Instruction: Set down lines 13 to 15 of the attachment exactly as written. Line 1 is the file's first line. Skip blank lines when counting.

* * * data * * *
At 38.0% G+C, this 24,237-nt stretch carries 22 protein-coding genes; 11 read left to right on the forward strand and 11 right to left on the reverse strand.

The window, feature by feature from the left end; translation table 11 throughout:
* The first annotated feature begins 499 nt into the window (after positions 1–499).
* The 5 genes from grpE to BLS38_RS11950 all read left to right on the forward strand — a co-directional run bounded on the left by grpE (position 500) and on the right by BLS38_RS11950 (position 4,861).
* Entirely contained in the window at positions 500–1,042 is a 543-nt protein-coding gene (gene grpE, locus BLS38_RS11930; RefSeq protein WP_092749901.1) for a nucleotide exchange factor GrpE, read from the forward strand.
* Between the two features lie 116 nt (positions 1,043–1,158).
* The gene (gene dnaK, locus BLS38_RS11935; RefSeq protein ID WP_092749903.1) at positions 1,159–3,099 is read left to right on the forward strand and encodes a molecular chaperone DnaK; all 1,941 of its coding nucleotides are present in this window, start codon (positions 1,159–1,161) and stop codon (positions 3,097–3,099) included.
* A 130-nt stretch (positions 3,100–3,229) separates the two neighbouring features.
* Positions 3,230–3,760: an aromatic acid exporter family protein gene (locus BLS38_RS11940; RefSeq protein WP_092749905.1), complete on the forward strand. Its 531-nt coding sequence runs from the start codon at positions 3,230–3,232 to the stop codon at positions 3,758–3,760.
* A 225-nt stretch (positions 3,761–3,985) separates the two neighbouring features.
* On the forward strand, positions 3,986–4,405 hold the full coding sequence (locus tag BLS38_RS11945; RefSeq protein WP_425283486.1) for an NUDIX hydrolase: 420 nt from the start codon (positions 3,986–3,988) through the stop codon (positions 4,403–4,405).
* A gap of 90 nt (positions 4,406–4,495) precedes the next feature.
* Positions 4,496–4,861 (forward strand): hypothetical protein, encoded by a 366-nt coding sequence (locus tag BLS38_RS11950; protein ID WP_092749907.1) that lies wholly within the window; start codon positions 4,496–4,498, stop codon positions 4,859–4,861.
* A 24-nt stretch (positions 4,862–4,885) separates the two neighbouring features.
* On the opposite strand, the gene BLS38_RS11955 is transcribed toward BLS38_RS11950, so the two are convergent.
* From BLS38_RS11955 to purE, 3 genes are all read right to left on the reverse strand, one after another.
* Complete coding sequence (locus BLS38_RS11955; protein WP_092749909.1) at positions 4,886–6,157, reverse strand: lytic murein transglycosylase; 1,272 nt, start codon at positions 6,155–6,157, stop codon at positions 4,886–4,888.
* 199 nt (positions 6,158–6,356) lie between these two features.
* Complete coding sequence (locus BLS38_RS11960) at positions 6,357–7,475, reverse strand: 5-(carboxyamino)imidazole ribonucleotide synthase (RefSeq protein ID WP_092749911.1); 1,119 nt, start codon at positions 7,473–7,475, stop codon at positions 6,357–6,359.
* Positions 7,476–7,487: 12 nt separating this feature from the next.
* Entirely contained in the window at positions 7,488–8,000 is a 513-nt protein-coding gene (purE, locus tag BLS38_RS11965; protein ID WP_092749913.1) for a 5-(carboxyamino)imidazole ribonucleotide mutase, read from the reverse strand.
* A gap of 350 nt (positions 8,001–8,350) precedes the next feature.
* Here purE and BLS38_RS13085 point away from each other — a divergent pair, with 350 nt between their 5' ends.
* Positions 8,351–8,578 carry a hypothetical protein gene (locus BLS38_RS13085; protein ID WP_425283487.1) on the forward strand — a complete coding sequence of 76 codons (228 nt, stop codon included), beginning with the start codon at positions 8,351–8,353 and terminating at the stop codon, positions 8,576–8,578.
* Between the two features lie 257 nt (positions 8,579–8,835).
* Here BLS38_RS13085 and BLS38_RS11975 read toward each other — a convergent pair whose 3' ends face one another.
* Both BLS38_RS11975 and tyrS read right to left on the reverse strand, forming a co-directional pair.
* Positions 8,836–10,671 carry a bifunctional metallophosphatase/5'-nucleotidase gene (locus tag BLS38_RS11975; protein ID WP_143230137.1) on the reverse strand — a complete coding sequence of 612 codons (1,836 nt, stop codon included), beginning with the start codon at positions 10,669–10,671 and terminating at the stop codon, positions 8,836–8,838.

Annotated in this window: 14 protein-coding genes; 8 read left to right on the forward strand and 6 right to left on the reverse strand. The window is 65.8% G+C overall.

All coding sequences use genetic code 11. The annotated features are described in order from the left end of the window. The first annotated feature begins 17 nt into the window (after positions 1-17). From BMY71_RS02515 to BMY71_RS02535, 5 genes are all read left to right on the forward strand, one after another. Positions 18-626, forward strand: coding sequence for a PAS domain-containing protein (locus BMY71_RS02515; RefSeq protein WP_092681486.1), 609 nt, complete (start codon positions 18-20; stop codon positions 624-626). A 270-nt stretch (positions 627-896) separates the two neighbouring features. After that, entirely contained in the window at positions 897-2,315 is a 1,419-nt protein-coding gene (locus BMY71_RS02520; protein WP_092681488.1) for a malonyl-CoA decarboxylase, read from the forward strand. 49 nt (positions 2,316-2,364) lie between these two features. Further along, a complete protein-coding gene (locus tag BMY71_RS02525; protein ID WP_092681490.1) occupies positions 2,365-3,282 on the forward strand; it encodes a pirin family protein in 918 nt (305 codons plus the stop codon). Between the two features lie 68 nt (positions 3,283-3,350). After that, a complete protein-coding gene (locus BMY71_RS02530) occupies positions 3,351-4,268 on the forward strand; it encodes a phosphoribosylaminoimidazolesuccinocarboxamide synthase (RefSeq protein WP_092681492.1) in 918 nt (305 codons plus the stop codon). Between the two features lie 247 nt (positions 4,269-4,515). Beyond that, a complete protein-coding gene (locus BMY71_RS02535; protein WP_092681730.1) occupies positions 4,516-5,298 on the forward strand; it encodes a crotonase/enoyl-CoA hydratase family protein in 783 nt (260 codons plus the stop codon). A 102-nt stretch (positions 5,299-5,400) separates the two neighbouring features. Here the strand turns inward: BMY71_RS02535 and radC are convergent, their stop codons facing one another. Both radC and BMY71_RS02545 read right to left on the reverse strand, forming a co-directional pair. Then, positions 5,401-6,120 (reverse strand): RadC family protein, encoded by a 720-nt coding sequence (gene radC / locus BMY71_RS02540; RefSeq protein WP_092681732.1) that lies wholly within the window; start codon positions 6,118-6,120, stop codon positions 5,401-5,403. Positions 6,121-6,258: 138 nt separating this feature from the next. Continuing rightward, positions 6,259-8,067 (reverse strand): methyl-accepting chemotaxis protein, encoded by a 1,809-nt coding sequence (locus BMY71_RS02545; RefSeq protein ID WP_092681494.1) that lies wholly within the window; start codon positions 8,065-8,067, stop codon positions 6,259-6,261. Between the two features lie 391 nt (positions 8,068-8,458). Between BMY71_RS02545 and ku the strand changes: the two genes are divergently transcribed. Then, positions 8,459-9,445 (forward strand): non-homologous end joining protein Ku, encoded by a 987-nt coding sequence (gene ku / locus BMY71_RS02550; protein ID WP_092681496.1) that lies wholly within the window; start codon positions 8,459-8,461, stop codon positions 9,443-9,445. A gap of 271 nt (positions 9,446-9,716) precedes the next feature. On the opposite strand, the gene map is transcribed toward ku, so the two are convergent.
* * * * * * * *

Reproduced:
* Positions 4,496–4,861 (forward strand): hypothetical protein, encoded by a 366-nt coding sequence (locus tag BLS38_RS11950; protein ID WP_092749907.1) that lies wholly within the window; start codon positions 4,496–4,498, stop codon positions 4,859–4,861.
* A 24-nt stretch (positions 4,862–4,885) separates the two neighbouring features.
* On the opposite strand, the gene BLS38_RS11955 is transcribed toward BLS38_RS11950, so the two are convergent.